Login or Register for FREE!
Subelement T1
COMMISSION’S RULES
Section T1B
Frequency allocations; Emission modes; Spectrum sharing; Transmissions near band edges; Contacting the International Space Station; Power output
Which of the following frequency ranges are available for phone operation by Technician licensees?
  • 28.050 MHz to 28.150 MHz
  • 28.100 MHz to 28.300 MHz
  • Correct Answer
    28.300 MHz to 28.500 MHz
  • 28.500 MHz to 28.600 MHz

Technician licensees have access to the 10-meter band between 28.000 and 28.500, however below 28.300 use is limited to CW and digital modes.

https://en.wikipedia.org/wiki/10-meter_band#United_States

Last edited by abartlett. Register to edit

Tags: none

Which amateurs may contact the International Space Station (ISS) on VHF bands?
  • Any amateur holding a General class or higher license
  • Correct Answer
    Any amateur holding a Technician class or higher license
  • Any amateur holding a General class or higher license who has applied for and received approval from NASA
  • Any amateur holding a Technician class or higher license who has applied for and received approval from NASA

There are no special requirements as far as licensing goes for talking to a satellite or space station; it's a station like any other, it just happens to be in a very remote location. As long as you are allowed to transmit on the uplink frequency (the frequency the satellite listens on) you can communicate through it.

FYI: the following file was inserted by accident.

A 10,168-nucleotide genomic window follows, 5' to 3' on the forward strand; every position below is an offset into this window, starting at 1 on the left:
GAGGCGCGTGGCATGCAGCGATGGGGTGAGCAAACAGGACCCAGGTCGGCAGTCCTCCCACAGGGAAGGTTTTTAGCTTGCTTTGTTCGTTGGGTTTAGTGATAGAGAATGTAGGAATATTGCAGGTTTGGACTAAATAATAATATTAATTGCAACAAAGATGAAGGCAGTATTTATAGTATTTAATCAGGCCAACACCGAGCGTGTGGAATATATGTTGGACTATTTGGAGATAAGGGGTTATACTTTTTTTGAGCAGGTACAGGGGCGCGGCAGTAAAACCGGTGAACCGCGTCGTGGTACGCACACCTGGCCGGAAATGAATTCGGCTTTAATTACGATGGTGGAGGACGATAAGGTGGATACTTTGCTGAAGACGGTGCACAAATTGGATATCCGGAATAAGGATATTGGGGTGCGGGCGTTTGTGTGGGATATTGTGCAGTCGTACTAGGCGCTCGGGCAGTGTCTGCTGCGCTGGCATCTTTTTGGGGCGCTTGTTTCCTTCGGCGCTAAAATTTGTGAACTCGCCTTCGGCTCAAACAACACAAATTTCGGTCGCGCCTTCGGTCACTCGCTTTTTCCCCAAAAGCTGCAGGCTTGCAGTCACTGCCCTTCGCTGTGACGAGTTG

Since any amateur radio operator with a Technician or higher class license can operate on the 2 meter and 70 cm bands, that means that those operators can also make contact with a station in space.

Last edited by shotgun93. Register to edit

Tags: license class 2 meter 70 cm arrl chapter 6 arrl module 16

Which frequency is in the 6 meter amateur band?
  • 49.00 MHz
  • Correct Answer
    52.525 MHz
  • 28.50 MHz
  • 222.15 MHz

As an aid, convert the wavelength to frequency:

\begin{align} f_\text{ (MHz)} = \frac{300}{\lambda _\text{ (meters)}} \end{align}

So in this case: \begin{align} f_\text{ (MHz)} &= \frac{300}{6 \text{ m}} \approx 50 \text{ MHz} \end{align}

52.525 MHz is the only frequency in the 6 meter band.


Note:
The distractor answer 49 MHz is even closer to 6 meters in length, however, is outside of the US amateur 6 meter frequency allocation, which is the range 50.0 MHz - 54.0 MHz. The sub-band 50.0 MHz to 50.1 MHz is restricted to CW (Continuous Wave) only.

Last edited by jbongo. Register to edit

Tags: frequencies 6 meter arrl chapter 7 arrl module 17

Which amateur band includes 146.52 MHz?
  • 6 meters
  • 20 meters
  • 70 centimeters
  • Correct Answer
    2 meters

As an aid, you can convert the frequency (\(f\)) to wavelength in meters (\(\lambda\)) :

\begin{align} \lambda_\text{ (m)} = \frac{300}{f_\text{(MHz)}} \end{align}

(300 is approximately the number of Mm/sec light travels in a vacuum.) So in this case: \begin{align} \lambda_\text{ (m)} &= \frac{300}{146.52 \text{ MHz}} = 2.05 \text{ m} \approx 2 \text{ m} \end{align}

144-148Mhz is the frequency range allocated to ham radio operators in the 2 meter band, with 144.0-144.1 being allocated for CW mode only.

Last edited by rjstone. Register to edit

Tags: frequencies 2 meter arrl chapter 7 arrl module 17

How may amateurs use the 219 to 220 MHz segment of 1.25 meter band?
  • Spread spectrum only
  • Fast-scan television only
  • Emergency traffic only